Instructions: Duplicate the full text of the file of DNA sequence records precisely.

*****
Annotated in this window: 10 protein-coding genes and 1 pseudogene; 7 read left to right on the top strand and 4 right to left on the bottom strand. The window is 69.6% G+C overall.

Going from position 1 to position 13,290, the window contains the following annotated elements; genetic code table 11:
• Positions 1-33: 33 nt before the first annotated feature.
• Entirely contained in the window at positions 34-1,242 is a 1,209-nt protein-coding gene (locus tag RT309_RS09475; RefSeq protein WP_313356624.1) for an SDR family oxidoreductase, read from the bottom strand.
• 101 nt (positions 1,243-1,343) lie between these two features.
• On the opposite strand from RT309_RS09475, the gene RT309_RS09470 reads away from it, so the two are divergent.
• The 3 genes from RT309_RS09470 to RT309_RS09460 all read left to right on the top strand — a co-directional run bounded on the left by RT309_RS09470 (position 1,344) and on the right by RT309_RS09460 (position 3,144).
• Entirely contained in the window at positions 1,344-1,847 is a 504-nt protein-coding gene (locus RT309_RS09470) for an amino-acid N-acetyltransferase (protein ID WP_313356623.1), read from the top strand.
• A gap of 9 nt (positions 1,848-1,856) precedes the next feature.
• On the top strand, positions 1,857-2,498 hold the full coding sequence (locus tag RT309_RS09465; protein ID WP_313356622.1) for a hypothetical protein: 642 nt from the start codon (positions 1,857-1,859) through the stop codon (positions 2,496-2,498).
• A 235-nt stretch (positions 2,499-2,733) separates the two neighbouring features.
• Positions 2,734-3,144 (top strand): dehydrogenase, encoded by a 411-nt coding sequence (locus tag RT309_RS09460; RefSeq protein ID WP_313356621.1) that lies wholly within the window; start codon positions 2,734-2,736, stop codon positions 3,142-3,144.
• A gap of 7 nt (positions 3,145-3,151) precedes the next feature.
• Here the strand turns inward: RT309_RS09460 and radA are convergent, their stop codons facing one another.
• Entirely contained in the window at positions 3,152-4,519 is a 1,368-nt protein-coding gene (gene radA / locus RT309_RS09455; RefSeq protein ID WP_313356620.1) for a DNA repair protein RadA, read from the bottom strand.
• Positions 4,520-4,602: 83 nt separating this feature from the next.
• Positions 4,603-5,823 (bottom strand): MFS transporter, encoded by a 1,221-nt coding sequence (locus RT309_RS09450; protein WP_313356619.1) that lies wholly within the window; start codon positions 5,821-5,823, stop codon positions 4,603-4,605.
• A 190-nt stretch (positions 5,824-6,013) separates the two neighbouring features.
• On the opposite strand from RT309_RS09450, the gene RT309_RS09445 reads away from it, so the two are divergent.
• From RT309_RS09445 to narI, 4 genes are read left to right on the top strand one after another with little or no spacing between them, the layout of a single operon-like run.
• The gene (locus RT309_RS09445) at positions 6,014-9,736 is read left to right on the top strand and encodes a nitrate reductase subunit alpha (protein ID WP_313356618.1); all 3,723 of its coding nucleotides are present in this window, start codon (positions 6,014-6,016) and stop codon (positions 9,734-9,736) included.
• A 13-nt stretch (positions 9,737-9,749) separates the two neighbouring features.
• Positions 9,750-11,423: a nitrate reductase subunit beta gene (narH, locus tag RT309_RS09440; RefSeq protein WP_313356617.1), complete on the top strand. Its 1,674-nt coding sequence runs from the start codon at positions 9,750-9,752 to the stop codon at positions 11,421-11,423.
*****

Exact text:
Annotated in this window: 10 protein-coding genes and 1 pseudogene; 7 read left to right on the top strand and 4 right to left on the bottom strand. The window is 69.6% G+C overall.

Going from position 1 to position 13,290, the window contains the following annotated elements; genetic code table 11:
• Positions 1-33: 33 nt before the first annotated feature.
• Entirely contained in the window at positions 34-1,242 is a 1,209-nt protein-coding gene (locus tag RT309_RS09475; RefSeq protein WP_313356624.1) for an SDR family oxidoreductase, read from the bottom strand.
• 101 nt (positions 1,243-1,343) lie between these two features.
• On the opposite strand from RT309_RS09475, the gene RT309_RS09470 reads away from it, so the two are divergent.
• The 3 genes from RT309_RS09470 to RT309_RS09460 all read left to right on the top strand — a co-directional run bounded on the left by RT309_RS09470 (position 1,344) and on the right by RT309_RS09460 (position 3,144).
• Entirely contained in the window at positions 1,344-1,847 is a 504-nt protein-coding gene (locus RT309_RS09470) for an amino-acid N-acetyltransferase (protein ID WP_313356623.1), read from the top strand.
• A gap of 9 nt (positions 1,848-1,856) precedes the next feature.
• On the top strand, positions 1,857-2,498 hold the full coding sequence (locus tag RT309_RS09465; protein ID WP_313356622.1) for a hypothetical protein: 642 nt from the start codon (positions 1,857-1,859) through the stop codon (positions 2,496-2,498).
• A 235-nt stretch (positions 2,499-2,733) separates the two neighbouring features.
• Positions 2,734-3,144 (top strand): dehydrogenase, encoded by a 411-nt coding sequence (locus tag RT309_RS09460; RefSeq protein ID WP_313356621.1) that lies wholly within the window; start codon positions 2,734-2,736, stop codon positions 3,142-3,144.
• A gap of 7 nt (positions 3,145-3,151) precedes the next feature.
• Here the strand turns inward: RT309_RS09460 and radA are convergent, their stop codons facing one another.
• Entirely contained in the window at positions 3,152-4,519 is a 1,368-nt protein-coding gene (gene radA / locus RT309_RS09455; RefSeq protein ID WP_313356620.1) for a DNA repair protein RadA, read from the bottom strand.
• Positions 4,520-4,602: 83 nt separating this feature from the next.
• Positions 4,603-5,823 (bottom strand): MFS transporter, encoded by a 1,221-nt coding sequence (locus RT309_RS09450; protein WP_313356619.1) that lies wholly within the window; start codon positions 5,821-5,823, stop codon positions 4,603-4,605.
• A 190-nt stretch (positions 5,824-6,013) separates the two neighbouring features.
• On the opposite strand from RT309_RS09450, the gene RT309_RS09445 reads away from it, so the two are divergent.
• From RT309_RS09445 to narI, 4 genes are read left to right on the top strand one after another with little or no spacing between them, the layout of a single operon-like run.
• The gene (locus RT309_RS09445) at positions 6,014-9,736 is read left to right on the top strand and encodes a nitrate reductase subunit alpha (protein ID WP_313356618.1); all 3,723 of its coding nucleotides are present in this window, start codon (positions 6,014-6,016) and stop codon (positions 9,734-9,736) included.
• A 13-nt stretch (positions 9,737-9,749) separates the two neighbouring features.
• Positions 9,750-11,423: a nitrate reductase subunit beta gene (narH, locus tag RT309_RS09440; RefSeq protein WP_313356617.1), complete on the top strand. Its 1,674-nt coding sequence runs from the start codon at positions 9,750-9,752 to the stop codon at positions 11,421-11,423.